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Reader Submissions

Well-Known Corners of the People


Melinda Smith

Pistacia Chinensis, Autumn, Southern Hemisphere, 2020

Something always has to give. It happened

late summer, in those weeks of smoke, 

fires in three directions, that acrid air, 

that all-day, dirty grey fug. The old tree

in the neighbour‘s yard, the broad pistachio

dropped a limb, drought-struck, losing

perhaps a fifth of its crown. Down it sighed, 

see-sawing over our fence, and lay, a wrecked 

ribcage, for days. Then came the chainsaws,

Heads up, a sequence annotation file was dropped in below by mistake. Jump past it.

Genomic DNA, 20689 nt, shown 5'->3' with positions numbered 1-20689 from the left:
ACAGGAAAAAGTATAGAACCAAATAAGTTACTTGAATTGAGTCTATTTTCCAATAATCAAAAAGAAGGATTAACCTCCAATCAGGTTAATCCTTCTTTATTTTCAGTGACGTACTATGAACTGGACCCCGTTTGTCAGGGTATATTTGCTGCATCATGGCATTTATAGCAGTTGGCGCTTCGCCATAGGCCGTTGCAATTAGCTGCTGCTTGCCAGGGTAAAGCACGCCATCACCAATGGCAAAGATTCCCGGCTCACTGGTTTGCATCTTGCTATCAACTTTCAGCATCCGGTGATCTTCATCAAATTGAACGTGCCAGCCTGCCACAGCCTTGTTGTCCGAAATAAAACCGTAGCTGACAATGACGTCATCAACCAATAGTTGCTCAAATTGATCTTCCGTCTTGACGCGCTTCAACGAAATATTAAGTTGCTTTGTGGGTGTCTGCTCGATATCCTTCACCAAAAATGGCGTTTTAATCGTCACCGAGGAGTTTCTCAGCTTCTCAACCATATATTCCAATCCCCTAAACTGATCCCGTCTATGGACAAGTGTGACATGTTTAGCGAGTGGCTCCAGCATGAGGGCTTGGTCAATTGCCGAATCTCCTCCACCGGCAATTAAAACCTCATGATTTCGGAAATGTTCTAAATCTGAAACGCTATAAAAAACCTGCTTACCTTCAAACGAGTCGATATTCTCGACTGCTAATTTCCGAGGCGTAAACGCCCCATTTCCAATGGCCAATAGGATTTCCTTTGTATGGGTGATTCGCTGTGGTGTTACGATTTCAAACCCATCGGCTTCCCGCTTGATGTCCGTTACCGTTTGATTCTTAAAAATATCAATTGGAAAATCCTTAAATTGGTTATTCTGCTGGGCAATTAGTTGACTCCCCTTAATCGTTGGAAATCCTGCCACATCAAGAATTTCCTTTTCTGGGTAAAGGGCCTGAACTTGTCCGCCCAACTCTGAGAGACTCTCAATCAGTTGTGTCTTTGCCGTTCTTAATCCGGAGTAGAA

the bark-paint; the former branches 

shuddering into the mulcher, never to return. 

A new gap in the canopy opens

to high mid-continent sky, now blue again, 

now endless, hungry. Ever since, 

the pistachio has been watching things

more intently, it has seen the people staying

put in the houses, the children’s noses always 

at the windows, it has seen visitors coming 

with covered faces, standing far apart. Even now, 

after months of clear air, deep rains, gentler sun,

it struggles, bare twigs at the end of its branches, 

like unshaven stubble. Something has shifted —

‘for good’, as they say. The suffering is sudden, 

complicated. Permanent. But the last of the leaves 


have turned magnificently: russet, gold, cherry red; 

today it showers them into the bright air, joyful

spinning ticker-tape, a gift for no one in particular,

preparing to meet winter, its wife, 

                         tumbling confetti by the fistful.

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